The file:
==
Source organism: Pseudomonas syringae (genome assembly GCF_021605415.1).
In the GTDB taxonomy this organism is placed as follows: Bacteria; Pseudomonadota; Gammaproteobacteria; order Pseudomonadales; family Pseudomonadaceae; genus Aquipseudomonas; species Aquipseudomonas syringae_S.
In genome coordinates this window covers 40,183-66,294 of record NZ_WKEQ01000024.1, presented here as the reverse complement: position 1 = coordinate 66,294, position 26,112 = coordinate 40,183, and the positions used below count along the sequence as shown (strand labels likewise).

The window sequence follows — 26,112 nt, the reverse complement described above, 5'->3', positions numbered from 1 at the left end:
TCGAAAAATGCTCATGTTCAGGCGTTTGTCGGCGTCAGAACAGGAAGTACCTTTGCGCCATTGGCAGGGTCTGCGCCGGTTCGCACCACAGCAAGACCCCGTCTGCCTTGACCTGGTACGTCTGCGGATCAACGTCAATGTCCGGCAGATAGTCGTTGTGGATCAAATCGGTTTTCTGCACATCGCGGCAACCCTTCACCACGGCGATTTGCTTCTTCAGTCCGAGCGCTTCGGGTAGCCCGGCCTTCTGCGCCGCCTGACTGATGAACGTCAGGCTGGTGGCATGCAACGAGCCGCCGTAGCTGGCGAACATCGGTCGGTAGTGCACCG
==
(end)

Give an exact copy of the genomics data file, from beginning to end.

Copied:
Source organism: Pseudomonas syringae (genome assembly GCF_021605415.1).
In the GTDB taxonomy this organism is placed as follows: Bacteria; Pseudomonadota; Gammaproteobacteria; order Pseudomonadales; family Pseudomonadaceae; genus Aquipseudomonas; species Aquipseudomonas syringae_S.
In genome coordinates this window covers 40,183-66,294 of record NZ_WKEQ01000024.1, presented here as the reverse complement: position 1 = coordinate 66,294, position 26,112 = coordinate 40,183, and the positions used below count along the sequence as shown (strand labels likewise).

The window sequence follows — 26,112 nt, the reverse complement described above, 5'->3', positions numbered from 1 at the left end:
TCGAAAAATGCTCATGTTCAGGCGTTTGTCGGCGTCAGAACAGGAAGTACCTTTGCGCCATTGGCAGGGTCTGCGCCGGTTCGCACCACAGCAAGACCCCGTCTGCCTTGACCTGGTACGTCTGCGGATCAACGTCAATGTCCGGCAGATAGTCGTTGTGGATCAAATCGGTTTTCTGCACATCGCGGCAACCCTTCACCACGGCGATTTGCTTCTTCAGTCCGAGCGCTTCGGGTAGCCCGGCCTTCTGCGCCGCCTGACTGATGAACGTCAGGCTGGTGGCATGCAACGAGCCGCCGTAGCTGGCGAACATCGGTCGGTAGTGCACCG